Lucanian elite burials 

By the end of the fifth century BC, power changed hands in Poseidonia as the Lucanians took over. Contacts between the Greeks and the indigenous peoples of South Italy were already established upon the Greeks’ arrival (as has been attested through grave goods), and skirmishes between the Greek colonies were often resolved by force with the help of the Lucanians, who served as mercenaries. According to Strabo, the Lucanians defeated Poseidonia and her allies in a war, and took possession of the city, presumably around 420 BC (5.4.13).

A view of the interior of a model Lucanian tomb (© Lauren van Zoonen)
A terracotta vase depicting Aphrodite rising from the sea between two seashells (© Lauren van Zoonen)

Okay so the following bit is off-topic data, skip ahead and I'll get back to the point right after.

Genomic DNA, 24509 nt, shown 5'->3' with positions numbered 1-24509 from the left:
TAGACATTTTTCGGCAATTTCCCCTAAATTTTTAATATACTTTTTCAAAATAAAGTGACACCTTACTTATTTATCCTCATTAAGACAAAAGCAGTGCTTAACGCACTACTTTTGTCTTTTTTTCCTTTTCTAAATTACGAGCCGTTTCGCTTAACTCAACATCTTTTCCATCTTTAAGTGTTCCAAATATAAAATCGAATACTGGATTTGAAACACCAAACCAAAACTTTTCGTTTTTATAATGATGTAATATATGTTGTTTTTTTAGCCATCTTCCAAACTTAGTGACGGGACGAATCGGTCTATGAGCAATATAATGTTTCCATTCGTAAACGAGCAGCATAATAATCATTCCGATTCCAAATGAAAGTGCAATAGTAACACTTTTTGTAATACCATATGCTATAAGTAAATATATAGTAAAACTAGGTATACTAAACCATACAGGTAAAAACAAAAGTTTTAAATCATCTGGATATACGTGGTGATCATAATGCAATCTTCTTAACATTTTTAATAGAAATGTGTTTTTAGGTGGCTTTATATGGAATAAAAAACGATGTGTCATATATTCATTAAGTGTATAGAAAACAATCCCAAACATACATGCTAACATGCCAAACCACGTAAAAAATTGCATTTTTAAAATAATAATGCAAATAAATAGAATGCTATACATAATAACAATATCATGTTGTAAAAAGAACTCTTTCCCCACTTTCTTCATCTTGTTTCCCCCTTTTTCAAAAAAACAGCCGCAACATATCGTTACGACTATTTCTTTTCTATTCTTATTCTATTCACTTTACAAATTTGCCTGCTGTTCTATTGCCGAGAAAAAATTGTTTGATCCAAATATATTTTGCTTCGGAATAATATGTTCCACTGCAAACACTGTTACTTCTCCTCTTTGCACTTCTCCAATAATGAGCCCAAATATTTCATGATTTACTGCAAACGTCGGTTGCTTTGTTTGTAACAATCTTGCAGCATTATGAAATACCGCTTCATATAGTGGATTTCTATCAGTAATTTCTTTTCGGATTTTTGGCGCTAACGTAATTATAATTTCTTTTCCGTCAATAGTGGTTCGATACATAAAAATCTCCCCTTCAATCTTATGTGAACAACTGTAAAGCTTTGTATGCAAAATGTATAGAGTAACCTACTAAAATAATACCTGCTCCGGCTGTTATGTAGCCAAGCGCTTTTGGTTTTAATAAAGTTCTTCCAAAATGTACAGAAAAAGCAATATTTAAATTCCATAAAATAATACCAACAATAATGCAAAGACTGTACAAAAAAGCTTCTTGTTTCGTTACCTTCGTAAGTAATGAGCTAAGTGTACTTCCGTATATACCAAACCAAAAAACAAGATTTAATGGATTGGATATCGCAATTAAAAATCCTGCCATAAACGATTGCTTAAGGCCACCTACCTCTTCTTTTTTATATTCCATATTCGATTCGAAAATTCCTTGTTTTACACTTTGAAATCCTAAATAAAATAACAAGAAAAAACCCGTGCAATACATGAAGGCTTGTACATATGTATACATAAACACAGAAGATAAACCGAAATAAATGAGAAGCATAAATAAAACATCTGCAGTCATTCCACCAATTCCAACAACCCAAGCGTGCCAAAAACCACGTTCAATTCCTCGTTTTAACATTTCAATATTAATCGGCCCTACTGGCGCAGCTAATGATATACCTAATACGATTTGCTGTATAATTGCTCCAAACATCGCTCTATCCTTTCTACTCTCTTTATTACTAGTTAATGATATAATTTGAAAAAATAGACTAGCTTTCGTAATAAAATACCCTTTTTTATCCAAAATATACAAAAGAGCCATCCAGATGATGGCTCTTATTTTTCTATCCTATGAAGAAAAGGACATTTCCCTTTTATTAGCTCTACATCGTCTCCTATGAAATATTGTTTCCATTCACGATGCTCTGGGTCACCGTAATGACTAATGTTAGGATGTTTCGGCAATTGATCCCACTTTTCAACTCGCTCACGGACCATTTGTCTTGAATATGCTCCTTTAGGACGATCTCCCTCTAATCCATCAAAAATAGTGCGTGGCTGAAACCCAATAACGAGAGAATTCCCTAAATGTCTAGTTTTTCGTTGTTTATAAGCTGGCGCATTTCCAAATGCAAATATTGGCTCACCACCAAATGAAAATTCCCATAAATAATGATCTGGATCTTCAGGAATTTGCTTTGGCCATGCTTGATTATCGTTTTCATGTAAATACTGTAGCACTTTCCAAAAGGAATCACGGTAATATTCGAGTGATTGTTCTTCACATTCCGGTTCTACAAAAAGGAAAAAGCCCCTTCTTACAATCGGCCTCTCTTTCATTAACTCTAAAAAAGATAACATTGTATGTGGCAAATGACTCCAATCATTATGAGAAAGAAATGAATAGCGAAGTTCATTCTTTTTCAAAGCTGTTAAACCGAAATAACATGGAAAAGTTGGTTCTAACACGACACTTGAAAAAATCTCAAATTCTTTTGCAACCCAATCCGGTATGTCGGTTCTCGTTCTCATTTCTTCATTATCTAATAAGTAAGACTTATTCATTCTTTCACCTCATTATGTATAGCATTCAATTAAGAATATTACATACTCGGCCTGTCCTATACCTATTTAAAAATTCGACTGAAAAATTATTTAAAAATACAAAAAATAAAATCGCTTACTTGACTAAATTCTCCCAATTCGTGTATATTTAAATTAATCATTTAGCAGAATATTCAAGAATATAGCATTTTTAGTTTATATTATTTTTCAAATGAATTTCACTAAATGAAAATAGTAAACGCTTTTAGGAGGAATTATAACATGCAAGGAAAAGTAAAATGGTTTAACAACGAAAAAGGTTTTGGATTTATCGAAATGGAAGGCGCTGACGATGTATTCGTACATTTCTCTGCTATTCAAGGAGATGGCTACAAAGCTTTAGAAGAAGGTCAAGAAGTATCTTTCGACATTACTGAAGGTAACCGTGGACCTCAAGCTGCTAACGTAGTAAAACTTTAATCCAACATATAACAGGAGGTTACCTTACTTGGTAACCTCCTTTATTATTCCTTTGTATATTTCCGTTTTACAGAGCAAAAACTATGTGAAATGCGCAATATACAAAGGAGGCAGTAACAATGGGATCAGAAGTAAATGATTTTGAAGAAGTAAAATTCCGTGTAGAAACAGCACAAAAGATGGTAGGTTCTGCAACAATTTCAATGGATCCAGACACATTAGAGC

Paestum's Lucanian legacy is best expressed through their impressive elite burials. These consisted of two long and two short walls decorated with painted frescoes, and a large amount of grave goods. Eight Lucanian frescoes have been lent to the RMO for this exhibition, depicting men returning home with captives, hunting, and partaking in funeral games such as wrestling and chariot racing. Paintings from female tombs are more concerned with grave rituals, such as scenes of mourning women, and the laying out of the dead. Grave goods in the male tombs ranged from weaponry, and even full panoplies, to pottery depicting warriors, as well as mouth-watering plates displaying various marine delicacies, and portrayals of the well-loved comic plays (phylakes). In the female tombs, items of jewellery and cosmetics can be found as well as a special piece of pottery: the lebes gamikos which played an important part in wedding rituals.